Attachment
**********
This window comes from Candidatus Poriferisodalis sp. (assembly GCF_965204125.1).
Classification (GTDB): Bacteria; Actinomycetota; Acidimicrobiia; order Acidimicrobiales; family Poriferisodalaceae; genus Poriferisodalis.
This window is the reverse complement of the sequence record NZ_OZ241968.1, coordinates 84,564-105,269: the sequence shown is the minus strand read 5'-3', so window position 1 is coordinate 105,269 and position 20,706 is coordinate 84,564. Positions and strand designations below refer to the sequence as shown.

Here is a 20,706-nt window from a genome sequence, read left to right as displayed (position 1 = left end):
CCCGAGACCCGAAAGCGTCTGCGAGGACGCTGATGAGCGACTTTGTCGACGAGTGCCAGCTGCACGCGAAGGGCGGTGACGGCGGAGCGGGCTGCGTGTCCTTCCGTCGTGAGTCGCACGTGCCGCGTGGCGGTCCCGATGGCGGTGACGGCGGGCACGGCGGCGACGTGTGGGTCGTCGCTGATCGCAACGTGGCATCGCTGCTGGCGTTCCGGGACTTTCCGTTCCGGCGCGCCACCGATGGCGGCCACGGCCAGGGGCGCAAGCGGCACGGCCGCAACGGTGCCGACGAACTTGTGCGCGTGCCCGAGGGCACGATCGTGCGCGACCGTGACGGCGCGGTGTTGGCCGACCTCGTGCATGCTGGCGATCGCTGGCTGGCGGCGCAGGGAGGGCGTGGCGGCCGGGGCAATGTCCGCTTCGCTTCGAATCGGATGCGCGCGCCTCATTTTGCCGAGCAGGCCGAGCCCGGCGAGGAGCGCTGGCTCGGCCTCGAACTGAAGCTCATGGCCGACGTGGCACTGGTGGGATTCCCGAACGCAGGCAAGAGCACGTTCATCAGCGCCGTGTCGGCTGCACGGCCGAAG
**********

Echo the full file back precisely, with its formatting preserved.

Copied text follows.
This window comes from Candidatus Poriferisodalis sp. (assembly GCF_965204125.1).
Classification (GTDB): Bacteria; Actinomycetota; Acidimicrobiia; order Acidimicrobiales; family Poriferisodalaceae; genus Poriferisodalis.
This window is the reverse complement of the sequence record NZ_OZ241968.1, coordinates 84,564-105,269: the sequence shown is the minus strand read 5'-3', so window position 1 is coordinate 105,269 and position 20,706 is coordinate 84,564. Positions and strand designations below refer to the sequence as shown.

Here is a 20,706-nt window from a genome sequence, read left to right as displayed (position 1 = left end):
CCCGAGACCCGAAAGCGTCTGCGAGGACGCTGATGAGCGACTTTGTCGACGAGTGCCAGCTGCACGCGAAGGGCGGTGACGGCGGAGCGGGCTGCGTGTCCTTCCGTCGTGAGTCGCACGTGCCGCGTGGCGGTCCCGATGGCGGTGACGGCGGGCACGGCGGCGACGTGTGGGTCGTCGCTGATCGCAACGTGGCATCGCTGCTGGCGTTCCGGGACTTTCCGTTCCGGCGCGCCACCGATGGCGGCCACGGCCAGGGGCGCAAGCGGCACGGCCGCAACGGTGCCGACGAACTTGTGCGCGTGCCCGAGGGCACGATCGTGCGCGACCGTGACGGCGCGGTGTTGGCCGACCTCGTGCATGCTGGCGATCGCTGGCTGGCGGCGCAGGGAGGGCGTGGCGGCCGGGGCAATGTCCGCTTCGCTTCGAATCGGATGCGCGCGCCTCATTTTGCCGAGCAGGCCGAGCCCGGCGAGGAGCGCTGGCTCGGCCTCGAACTGAAGCTCATGGCCGACGTGGCACTGGTGGGATTCCCGAACGCAGGCAAGAGCACGTTCATCAGCGCCGTGTCGGCTGCACGGCCGAAG